Special to the Journal
Palmyra Medical Center now offers computer-assisted technology for neurological, ENT, general, orthopedic and spinal surgery. This system, the first of its kind in Georgia and among 30 such units in use nationwide, was unveiled Tuesday. It is the most advanced system available for navigation and endoscopic surgery.
The hospital has constructed a complete state-of-the-art navigation suite in the operating room The suite is dedicated to surgeries that will benefit from the use of this advanced system.
Returning to Albany this past summer, Dr. Harry Weiser, a neurosurgeon with Palmyra Brain and Spine Center, approached Palmyra officials with the idea of providing a more technologically advanced system to treat patients needing neurological and other surgeries. The Stryker Navigation technology for neurological surgery uses an infrared camera and instruments along with unique tracking software to guide surgeons and their instruments through the delicate anatomy of the brain.
“It’s like having a global positioning system in the operating room,” said Dr. Weiser. “Computer-assisted technology gives us valuable and accurate information on the relative position of instruments, healthy anatomy and surgical targets. By improving the safety of the surgery it also leads to improved patient outcomes.”
Computer-assisted neurological surgery begins with CT or MRI brain scans that show the patient’s brain anatomy and reveals the location and extent of the abnormality. Scans are loaded into a workstation computer that creates a virtual 3-D model of the patient’s head. Neurosurgeons then identify “landmarks” that can be registered with the patient’s real anatomy and a determination is made about the size of incision and the angle depth of entry into the brain.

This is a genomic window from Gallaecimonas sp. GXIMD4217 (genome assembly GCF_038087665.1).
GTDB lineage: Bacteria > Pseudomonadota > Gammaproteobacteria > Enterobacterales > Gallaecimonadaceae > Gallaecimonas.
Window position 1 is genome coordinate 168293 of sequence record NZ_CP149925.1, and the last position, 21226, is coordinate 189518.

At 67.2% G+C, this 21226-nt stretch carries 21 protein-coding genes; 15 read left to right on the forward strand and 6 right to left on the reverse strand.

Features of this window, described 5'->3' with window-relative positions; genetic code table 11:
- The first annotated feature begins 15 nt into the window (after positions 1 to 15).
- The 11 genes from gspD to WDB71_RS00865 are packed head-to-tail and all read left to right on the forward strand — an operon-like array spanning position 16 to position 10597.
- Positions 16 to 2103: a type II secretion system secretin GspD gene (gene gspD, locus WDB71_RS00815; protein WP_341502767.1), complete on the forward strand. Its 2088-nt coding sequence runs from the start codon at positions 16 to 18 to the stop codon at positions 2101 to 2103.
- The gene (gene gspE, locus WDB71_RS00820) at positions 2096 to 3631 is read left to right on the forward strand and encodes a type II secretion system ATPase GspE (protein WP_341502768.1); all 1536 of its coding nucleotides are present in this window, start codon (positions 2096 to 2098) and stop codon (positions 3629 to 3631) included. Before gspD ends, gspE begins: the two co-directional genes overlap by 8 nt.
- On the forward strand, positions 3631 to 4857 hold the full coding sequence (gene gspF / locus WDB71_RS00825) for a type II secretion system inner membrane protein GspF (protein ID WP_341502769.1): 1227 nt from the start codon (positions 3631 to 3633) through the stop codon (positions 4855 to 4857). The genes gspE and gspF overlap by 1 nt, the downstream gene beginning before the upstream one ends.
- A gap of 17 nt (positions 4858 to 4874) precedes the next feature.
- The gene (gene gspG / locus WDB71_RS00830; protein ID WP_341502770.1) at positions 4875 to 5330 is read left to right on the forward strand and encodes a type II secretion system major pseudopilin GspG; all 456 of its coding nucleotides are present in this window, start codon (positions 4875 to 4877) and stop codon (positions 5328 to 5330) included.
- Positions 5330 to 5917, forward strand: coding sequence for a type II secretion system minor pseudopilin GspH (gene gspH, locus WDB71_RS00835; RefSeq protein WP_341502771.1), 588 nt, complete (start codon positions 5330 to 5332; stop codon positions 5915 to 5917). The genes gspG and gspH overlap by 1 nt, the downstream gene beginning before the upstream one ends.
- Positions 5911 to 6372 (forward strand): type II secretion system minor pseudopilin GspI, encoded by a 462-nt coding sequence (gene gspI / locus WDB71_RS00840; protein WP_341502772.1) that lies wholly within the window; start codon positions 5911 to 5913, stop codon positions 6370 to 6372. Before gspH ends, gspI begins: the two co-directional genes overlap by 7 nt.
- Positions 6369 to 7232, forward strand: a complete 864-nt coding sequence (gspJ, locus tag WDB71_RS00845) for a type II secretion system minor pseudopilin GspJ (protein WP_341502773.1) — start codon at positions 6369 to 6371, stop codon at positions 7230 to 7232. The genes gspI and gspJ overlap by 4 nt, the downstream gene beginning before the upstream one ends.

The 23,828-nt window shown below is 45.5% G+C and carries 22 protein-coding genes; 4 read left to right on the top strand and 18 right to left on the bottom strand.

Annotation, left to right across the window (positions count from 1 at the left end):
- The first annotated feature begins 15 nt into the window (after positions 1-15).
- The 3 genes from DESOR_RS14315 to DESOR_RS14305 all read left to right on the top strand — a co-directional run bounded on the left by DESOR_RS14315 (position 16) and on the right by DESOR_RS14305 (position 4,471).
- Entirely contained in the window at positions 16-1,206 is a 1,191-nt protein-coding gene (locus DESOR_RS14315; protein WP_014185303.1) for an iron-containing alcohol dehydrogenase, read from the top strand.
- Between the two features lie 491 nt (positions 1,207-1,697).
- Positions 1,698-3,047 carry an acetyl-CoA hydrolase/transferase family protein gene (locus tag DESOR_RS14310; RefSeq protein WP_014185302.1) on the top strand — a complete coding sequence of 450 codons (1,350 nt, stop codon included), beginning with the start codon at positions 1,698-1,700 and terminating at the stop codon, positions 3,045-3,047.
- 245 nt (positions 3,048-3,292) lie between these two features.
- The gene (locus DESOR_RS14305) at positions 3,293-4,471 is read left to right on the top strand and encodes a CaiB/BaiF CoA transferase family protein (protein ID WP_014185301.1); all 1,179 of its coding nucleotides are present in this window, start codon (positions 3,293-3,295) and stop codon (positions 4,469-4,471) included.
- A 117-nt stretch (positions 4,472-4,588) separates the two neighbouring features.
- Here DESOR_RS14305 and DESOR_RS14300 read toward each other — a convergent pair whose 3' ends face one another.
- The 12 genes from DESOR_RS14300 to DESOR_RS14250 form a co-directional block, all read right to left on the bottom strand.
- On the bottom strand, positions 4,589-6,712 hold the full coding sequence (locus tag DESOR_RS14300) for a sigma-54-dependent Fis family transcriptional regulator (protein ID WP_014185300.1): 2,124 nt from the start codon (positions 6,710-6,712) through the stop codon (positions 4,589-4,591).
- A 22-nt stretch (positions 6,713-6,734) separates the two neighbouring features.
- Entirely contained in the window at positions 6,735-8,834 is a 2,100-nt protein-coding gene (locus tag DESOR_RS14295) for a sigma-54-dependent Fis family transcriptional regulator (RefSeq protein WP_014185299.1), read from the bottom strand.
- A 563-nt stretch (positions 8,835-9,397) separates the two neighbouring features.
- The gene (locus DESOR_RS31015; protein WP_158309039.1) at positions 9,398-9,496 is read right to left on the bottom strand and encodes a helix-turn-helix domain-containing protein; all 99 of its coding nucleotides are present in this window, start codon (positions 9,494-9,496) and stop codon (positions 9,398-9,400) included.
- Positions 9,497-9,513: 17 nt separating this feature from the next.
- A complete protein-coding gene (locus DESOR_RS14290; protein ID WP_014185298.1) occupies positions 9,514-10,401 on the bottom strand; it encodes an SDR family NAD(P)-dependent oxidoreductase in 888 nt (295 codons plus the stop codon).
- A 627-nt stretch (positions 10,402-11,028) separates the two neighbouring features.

During surgery, the infrared camera communicates with the sensors mounted on the patient and instruments, with the tracking software continuously calculating and displaying the location of the surgical instruments relative to the patient’s anatomy.
“Potential benefits to the patient are numerous,” said Dr. Weiser. “They include tumor removal, brain biopsies that are conducted with a calculated trajectory and dept, smaller surgical wounds, reduced trauma to the adjacent healthy tissue, and reduced complication rates. Computer assisted technology may lessen patient morbidity, shorten hospitalization, decrease the need for intensive care, and shorten recovery time, all while potentially contributing to a reduction in cost.”
The overall benefits of the Navigation system for ENT and Orthopedic Spine surgeries are similar to those of Neurological surgery.
Dr. Chris Mann, an ENT surgeon on staff at Palmyra, has seen the navigation system in use and understands the benefits it offers.
“There are cases where having this computer assisted technology will be very valuable,” said Dr. Mann. “The navigation system will be great for complex sinus procedures where having a precise map of the patient’s anatomy will be a tremendous asset.”